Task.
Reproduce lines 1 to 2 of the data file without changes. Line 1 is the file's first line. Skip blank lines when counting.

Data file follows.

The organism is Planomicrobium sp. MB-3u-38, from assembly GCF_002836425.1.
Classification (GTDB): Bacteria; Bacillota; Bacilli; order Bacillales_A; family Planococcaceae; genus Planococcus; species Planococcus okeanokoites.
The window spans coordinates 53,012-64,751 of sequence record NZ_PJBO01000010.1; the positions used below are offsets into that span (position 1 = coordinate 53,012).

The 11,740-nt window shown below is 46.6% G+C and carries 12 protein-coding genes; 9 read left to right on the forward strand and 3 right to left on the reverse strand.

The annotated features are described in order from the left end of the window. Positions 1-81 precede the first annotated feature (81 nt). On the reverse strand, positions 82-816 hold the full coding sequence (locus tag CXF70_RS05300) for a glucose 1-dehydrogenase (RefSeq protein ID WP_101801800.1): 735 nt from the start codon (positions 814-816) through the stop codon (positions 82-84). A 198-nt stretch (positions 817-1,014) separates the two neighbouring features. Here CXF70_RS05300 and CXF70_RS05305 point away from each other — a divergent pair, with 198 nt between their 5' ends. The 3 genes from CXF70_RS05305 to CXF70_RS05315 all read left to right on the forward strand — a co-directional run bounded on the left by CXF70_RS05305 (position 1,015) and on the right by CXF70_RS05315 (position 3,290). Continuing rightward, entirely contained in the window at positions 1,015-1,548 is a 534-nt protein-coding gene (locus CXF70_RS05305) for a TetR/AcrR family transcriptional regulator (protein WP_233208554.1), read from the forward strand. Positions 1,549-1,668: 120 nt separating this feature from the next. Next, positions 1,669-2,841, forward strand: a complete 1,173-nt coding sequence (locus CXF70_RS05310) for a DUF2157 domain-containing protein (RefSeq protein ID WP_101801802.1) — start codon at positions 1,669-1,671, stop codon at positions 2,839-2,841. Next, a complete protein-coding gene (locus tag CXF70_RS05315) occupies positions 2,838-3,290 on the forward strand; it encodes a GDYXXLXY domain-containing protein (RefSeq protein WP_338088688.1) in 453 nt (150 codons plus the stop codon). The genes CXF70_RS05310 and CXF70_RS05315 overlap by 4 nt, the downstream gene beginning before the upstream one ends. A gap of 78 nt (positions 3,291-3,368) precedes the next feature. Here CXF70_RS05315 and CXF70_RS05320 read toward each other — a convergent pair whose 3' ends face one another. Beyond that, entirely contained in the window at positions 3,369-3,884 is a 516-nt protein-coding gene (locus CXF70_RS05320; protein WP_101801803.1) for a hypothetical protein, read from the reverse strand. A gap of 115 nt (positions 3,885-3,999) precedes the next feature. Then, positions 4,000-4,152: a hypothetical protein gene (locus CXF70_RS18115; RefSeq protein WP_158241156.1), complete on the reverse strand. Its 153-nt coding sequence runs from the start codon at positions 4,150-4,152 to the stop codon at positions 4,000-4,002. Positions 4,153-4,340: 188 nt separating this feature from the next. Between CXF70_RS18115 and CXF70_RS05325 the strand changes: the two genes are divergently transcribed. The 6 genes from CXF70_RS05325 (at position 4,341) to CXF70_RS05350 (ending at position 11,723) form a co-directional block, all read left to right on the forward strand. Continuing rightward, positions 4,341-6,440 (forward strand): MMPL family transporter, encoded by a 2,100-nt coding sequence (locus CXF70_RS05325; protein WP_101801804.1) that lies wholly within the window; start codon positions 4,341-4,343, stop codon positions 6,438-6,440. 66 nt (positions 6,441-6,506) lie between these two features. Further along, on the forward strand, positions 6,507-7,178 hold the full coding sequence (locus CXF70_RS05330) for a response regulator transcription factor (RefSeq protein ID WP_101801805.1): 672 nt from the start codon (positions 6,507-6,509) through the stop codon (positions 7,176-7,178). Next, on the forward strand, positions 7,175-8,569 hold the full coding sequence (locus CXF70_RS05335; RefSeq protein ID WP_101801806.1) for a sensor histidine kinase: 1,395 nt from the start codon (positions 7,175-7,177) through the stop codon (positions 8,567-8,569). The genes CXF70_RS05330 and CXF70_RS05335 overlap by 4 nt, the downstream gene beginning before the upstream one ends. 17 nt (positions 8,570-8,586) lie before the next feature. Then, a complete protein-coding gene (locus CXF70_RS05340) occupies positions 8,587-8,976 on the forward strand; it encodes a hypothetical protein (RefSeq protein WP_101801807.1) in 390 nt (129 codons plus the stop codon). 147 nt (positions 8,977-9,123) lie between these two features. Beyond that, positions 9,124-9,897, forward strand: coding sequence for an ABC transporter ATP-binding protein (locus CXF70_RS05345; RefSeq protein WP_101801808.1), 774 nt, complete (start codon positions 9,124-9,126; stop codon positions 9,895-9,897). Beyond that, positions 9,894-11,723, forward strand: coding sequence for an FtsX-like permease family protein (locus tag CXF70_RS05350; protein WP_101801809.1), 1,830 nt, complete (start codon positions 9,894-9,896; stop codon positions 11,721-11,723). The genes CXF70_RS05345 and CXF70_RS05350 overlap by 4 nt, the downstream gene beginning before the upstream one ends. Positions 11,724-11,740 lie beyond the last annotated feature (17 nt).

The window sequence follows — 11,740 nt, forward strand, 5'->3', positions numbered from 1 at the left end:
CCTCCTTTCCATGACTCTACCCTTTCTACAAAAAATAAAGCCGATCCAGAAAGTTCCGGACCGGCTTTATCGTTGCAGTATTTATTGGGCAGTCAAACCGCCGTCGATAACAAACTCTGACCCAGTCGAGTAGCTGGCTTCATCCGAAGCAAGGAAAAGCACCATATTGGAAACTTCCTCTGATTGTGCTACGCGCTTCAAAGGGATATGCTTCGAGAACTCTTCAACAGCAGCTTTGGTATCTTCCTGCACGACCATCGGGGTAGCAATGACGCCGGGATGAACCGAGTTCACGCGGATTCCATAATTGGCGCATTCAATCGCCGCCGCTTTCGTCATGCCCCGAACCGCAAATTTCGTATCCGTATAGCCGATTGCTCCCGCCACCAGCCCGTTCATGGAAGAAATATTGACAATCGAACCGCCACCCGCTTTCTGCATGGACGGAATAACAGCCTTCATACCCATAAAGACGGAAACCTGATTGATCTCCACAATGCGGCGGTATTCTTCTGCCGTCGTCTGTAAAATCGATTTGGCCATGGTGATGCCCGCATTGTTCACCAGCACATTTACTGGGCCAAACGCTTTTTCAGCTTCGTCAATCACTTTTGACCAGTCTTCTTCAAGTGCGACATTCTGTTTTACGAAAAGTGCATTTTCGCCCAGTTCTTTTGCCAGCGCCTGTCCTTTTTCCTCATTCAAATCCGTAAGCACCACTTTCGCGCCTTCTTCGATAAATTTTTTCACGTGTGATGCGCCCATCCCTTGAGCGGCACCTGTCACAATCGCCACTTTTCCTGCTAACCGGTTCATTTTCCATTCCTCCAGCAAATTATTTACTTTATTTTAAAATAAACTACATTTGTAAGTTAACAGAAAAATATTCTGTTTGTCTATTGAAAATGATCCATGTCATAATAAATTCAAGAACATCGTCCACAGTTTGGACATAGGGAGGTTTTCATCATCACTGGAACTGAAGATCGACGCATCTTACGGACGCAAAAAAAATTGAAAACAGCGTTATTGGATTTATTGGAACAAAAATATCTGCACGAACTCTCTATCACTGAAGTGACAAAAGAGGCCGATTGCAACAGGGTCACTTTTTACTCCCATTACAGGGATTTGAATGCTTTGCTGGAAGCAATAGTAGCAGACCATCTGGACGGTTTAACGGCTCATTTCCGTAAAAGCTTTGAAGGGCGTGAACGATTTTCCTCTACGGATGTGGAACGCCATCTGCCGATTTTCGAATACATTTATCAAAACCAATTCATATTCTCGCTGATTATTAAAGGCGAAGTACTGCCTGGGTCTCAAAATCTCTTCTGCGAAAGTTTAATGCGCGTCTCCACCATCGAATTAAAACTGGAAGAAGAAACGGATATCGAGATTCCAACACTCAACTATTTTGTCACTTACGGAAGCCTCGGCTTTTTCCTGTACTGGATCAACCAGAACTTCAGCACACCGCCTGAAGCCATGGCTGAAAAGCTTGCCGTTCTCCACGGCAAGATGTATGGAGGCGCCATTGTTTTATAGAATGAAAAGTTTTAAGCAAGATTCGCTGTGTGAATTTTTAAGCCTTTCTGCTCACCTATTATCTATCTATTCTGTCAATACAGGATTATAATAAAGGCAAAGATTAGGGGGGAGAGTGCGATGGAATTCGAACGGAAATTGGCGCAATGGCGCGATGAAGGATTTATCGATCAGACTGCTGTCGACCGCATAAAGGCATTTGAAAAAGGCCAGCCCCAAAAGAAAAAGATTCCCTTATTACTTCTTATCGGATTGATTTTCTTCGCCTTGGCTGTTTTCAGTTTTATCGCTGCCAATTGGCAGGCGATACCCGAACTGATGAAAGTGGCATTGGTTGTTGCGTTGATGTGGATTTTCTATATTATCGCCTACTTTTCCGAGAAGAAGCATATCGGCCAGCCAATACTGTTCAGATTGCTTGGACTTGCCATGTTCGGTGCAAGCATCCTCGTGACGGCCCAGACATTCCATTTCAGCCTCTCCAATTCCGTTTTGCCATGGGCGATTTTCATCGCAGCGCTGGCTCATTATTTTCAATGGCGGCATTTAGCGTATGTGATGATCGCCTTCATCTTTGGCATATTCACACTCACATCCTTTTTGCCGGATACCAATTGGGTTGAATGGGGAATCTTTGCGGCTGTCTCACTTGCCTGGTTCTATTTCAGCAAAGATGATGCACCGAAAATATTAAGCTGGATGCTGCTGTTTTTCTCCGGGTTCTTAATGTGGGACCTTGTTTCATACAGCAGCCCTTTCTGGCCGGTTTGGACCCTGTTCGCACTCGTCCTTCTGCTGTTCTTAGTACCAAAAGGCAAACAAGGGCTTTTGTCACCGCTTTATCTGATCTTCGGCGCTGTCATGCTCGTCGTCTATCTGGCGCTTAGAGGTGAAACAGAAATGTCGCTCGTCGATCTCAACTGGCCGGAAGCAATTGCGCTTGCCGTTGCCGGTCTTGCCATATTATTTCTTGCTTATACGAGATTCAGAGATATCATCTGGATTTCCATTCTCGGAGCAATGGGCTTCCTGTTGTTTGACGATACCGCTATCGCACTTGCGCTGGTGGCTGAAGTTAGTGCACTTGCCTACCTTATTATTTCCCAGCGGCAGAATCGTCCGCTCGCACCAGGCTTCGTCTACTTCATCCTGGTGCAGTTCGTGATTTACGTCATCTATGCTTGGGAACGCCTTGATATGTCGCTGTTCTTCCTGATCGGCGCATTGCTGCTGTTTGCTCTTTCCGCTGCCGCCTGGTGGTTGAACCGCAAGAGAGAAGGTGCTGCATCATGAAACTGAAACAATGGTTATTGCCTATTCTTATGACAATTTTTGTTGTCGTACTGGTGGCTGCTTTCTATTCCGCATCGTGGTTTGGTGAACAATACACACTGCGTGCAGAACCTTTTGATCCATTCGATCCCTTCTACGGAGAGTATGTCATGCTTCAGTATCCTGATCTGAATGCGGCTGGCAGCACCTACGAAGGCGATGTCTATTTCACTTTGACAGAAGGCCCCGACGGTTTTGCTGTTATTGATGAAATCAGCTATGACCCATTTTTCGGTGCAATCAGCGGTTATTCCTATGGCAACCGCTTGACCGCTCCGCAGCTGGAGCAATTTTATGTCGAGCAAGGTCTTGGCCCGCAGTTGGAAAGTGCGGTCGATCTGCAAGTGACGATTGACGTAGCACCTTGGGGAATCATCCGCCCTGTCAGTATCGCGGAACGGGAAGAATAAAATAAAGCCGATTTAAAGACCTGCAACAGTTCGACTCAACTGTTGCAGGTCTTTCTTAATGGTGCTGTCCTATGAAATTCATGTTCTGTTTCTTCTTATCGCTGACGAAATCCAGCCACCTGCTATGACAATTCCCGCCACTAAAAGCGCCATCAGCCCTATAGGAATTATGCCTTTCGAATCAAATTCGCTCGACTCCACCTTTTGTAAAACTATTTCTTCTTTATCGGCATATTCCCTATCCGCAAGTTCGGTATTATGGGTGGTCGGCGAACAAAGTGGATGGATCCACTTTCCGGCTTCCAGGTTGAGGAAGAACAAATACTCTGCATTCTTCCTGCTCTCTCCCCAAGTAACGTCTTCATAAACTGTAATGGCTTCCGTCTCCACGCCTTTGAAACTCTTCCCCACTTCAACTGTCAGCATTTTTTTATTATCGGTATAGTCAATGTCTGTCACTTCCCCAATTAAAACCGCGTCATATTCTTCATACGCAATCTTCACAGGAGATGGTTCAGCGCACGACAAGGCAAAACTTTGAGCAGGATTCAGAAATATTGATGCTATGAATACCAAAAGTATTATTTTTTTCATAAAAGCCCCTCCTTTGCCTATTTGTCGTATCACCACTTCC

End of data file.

The organism is Planomicrobium sp. MB-3u-38, from assembly GCF_002836425.1.
Classification (GTDB): Bacteria; Bacillota; Bacilli; order Bacillales_A; family Planococcaceae; genus Planococcus; species Planococcus okeanokoites.